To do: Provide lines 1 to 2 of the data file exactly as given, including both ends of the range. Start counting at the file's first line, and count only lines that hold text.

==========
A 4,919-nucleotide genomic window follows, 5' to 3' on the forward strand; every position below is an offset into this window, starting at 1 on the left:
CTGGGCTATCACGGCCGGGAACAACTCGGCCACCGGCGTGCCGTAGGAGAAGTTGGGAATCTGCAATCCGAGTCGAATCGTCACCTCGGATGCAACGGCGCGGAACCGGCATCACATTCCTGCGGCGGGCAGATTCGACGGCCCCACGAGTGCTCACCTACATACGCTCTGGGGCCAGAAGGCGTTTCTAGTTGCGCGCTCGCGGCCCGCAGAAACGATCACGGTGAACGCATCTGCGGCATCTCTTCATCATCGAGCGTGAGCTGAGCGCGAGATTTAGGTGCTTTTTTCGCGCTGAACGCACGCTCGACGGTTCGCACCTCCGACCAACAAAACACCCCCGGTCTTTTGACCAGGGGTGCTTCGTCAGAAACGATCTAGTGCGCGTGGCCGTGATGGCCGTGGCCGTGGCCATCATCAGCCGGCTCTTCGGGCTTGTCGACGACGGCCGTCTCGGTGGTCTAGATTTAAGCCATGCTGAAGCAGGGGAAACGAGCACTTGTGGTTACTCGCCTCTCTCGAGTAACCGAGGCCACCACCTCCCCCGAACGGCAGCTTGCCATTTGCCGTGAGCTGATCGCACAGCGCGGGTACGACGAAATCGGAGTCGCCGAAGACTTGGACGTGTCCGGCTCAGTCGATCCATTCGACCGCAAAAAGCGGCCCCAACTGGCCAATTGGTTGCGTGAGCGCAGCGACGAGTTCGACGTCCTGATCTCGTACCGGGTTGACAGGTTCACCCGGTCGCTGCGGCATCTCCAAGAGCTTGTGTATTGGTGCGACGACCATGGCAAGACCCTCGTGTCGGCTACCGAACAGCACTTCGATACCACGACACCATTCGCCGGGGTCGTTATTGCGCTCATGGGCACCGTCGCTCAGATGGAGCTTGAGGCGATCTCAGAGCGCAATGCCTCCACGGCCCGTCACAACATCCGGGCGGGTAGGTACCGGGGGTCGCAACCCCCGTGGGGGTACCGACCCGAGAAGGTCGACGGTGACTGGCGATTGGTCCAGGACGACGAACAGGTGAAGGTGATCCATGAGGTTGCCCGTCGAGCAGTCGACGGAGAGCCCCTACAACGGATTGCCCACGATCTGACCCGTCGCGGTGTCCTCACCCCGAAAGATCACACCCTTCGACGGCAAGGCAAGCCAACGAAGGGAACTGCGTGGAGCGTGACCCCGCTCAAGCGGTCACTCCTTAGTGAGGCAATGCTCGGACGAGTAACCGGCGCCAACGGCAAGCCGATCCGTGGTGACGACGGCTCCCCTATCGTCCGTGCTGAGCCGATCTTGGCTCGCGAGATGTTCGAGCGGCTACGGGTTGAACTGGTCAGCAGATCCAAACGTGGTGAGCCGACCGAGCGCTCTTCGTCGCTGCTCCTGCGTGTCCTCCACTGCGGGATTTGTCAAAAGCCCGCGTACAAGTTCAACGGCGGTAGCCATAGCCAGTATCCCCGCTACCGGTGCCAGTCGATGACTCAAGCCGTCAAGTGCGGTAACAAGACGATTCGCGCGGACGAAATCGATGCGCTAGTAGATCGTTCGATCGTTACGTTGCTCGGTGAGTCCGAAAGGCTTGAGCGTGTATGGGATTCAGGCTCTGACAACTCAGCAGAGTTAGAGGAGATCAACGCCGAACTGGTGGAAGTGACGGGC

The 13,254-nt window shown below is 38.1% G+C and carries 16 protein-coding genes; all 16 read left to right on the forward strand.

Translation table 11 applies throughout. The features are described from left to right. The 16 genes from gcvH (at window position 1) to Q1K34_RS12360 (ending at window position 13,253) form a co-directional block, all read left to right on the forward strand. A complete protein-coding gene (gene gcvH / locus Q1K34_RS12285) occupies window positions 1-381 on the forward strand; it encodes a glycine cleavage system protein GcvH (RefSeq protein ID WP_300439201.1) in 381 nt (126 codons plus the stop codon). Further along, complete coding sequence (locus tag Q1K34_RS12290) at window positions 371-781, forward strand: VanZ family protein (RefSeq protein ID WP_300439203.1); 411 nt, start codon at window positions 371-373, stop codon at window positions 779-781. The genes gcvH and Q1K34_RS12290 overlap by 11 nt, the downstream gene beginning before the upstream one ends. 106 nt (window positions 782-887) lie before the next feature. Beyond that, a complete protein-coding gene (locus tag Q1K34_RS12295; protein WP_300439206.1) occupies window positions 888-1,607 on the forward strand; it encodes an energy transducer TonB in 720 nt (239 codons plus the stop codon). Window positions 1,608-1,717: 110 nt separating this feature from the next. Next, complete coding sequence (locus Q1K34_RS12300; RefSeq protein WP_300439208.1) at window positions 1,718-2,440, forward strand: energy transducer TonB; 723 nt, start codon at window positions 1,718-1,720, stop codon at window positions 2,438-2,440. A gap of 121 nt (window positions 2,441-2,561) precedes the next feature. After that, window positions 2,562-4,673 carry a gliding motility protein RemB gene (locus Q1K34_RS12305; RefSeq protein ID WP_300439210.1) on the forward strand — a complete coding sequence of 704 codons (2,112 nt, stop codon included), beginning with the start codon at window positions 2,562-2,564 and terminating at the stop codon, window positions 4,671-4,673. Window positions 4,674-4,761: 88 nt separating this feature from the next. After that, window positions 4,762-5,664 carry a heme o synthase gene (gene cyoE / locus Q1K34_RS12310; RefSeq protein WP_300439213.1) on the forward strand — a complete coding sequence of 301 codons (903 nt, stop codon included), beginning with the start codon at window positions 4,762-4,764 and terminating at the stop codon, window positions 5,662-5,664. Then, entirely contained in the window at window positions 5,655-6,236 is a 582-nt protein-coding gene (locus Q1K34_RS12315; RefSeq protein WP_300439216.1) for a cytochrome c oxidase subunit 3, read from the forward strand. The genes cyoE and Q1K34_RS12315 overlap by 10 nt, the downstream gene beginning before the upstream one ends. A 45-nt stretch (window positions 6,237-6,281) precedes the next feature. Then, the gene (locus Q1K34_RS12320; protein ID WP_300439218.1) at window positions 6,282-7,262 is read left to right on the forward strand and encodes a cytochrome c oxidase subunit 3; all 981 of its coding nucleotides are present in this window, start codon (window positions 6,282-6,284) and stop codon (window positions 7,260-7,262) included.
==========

A 4,919-nucleotide genomic window follows, 5' to 3' on the forward strand; every position below is an offset into this window, starting at 1 on the left:
CTGGGCTATCACGGCCGGGAACAACTCGGCCACCGGCGTGCCGTAGGAGAAGTTGGGAATCTGCAATCCGAGTCGAATCGTCACCTCGGATGCAACGGCGCGGAACCGGCATCACATTCCTGCGGCGGGCAGATTCGACGGCCCCACGAGTGCTCACCTACATACGCTCTGGGGCCAGAAGGCGTTTCTAGTTGCGCGCTCGCGGCCCGCAGAAACGATCACGGTGAACGCATCTGCGGCATCTCTTCATCATCGAGCGTGAGCTGAGCGCGAGATTTAGGTGCTTTTTTCGCGCTGAACGCACGCTCGACGGTTCGCACCTCCGACCAACAAAACACCCCCGGTCTTTTGACCAGGGGTGCTTCGTCAGAAACGATCTAGTGCGCGTGGCCGTGATGGCCGTGGCCGTGGCCATCATCAGCCGGCTCTTCGGGCTTGTCGACGACGGCCGTCTCGGTGGTCTAGATTTAAGCCATGCTGAAGCAGGGGAAACGAGCACTTGTGGTTACTCGCCTCTCTCGAGTAACCGAGGCCACCACCTCCCCCGAACGGCAGCTTGCCATTTGCCGTGAGCTGATCGCACAGCGCGGGTACGACGAAATCGGAGTCGCCGAAGACTTGGACGTGTCCGGCTCAGTCGATCCATTCGACCGCAAAAAGCGGCCCCAACTGGCCAATTGGTTGCGTGAGCGCAGCGACGAGTTCGACGTCCTGATCTCGTACCGGGTTGACAGGTTCACCCGGTCGCTGCGGCATCTCCAAGAGCTTGTGTATTGGTGCGACGACCATGGCAAGACCCTCGTGTCGGCTACCGAACAGCACTTCGATACCACGACACCATTCGCCGGGGTCGTTATTGCGCTCATGGGCACCGTCGCTCAGATGGAGCTTGAGGCGATCTCAGAGCGCAATGCCTCCACGGCCCGTCACAACATCCGGGCGGGTAGGTACCGGGGGTCGCAACCCCCGTGGGGGTACCGACCCGAGAAGGTCGACGGTGACTGGCGATTGGTCCAGGACGACGAACAGGTGAAGGTGATCCATGAGGTTGCCCGTCGAGCAGTCGACGGAGAGCCCCTACAACGGATTGCCCACGATCTGACCCGTCGCGGTGTCCTCACCCCGAAAGATCACACCCTTCGACGGCAAGGCAAGCCAACGAAGGGAACTGCGTGGAGCGTGACCCCGCTCAAGCGGTCACTCCTTAGTGAGGCAATGCTCGGACGAGTAACCGGCGCCAACGGCAAGCCGATCCGTGGTGACGACGGCTCCCCTATCGTCCGTGCTGAGCCGATCTTGGCTCGCGAGATGTTCGAGCGGCTACGGGTTGAACTGGTCAGCAGATCCAAACGTGGTGAGCCGACCGAGCGCTCTTCGTCGCTGCTCCTGCGTGTCCTCCACTGCGGGATTTGTCAAAAGCCCGCGTACAAGTTCAACGGCGGTAGCCATAGCCAGTATCCCCGCTACCGGTGCCAGTCGATGACTCAAGCCGTCAAGTGCGGTAACAAGACGATTCGCGCGGACGAAATCGATGCGCTAGTAGATCGTTCGATCGTTACGTTGCTCGGTGAGTCCGAAAGGCTTGAGCGTGTATGGGATTCAGGCTCTGACAACTCAGCAGAGTTAGAGGAGATCAACGCCGAACTGGTGGAAGTGACGGGC